Linux Desktops slow?

Tod Hansmann at
Fri Feb 3 21:00:36 MST 2012

I feel like I'm screwing something up here simply because the disparity 
is so large, so bear with me.  I've got a Lenovo laptop that's got one 
of the last Centrinos and doesn't support 64 bit.  I've also got a 
mini-ITX with an i3 in it.  Both have a gig or more of ram, and well 
supported hardware for Linux.  The ITX box even has graphics 
acceleration and is all fancy.

I've tried both with Ubuntu and Fedora Core, trying to do the "typical 
user" experience rather than something like my Gentoo Stage 1 from 10 
years ago.  It's an attempt to see where we're at for the 
less-than-tech-savvy, and quite frankly, I'm annoyed with how slow of a 
response these systems have.

I have run Win XP on both and it seems to completely out-perform the 
popular Linux variants.  Why are things not responsive and zippy when 
I'm doing nothing but browsing the web or editing text files?  I've 
tried ext4 and btrfs on both, the Lenovo has an SSD in it now, and I 
really haven't installed any special services.  My desktop experience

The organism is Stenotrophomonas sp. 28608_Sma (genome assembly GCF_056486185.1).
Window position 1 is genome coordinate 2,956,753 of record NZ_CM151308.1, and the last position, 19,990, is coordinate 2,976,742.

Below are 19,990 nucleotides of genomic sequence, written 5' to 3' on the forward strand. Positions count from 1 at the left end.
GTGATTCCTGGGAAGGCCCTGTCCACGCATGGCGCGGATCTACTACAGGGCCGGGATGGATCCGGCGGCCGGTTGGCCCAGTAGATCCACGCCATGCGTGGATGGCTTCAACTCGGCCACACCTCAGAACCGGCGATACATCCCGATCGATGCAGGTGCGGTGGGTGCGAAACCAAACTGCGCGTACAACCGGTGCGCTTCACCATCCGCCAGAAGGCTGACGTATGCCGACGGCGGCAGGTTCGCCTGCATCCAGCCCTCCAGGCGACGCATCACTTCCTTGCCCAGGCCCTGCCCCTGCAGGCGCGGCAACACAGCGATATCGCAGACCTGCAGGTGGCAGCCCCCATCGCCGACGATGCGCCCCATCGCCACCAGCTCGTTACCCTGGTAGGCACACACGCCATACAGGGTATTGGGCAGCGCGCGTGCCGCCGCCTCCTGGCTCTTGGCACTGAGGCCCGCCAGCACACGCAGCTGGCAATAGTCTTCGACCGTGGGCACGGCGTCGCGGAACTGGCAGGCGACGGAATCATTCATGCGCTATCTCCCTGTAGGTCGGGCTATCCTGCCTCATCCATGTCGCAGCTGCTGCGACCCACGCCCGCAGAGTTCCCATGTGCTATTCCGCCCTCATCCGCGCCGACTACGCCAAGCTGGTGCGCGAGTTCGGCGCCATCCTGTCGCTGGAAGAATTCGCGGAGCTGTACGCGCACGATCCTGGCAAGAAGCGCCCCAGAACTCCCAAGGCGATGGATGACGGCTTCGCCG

from Gentoo in 2003 was a lot smoother, and well, I'm frankly 
disappointed, since Linux is supposed to be the leaner fighting machine 
for older hardware.  Win7 on the ITX box doesn't seem to have a problem 
running Firefox or Scite.  Ubuntu does.  We're talking a good 10-15 
seconds difference and then when switching tabs or whatnot in FF it will 
sometimes sort of hang for a second or two.

What am I doing wrong here, and how do I run a modern Linux desktop 
flavor without the unbearable slowdown?  Is this typical these days?  
When did we start slowing down?  (I admittedly have only run Linux in a 
server setup for a good 5 years now, so I am quite possibly just out of 
touch with the trends on Linux on the desktop.)

-Tod Hansmann

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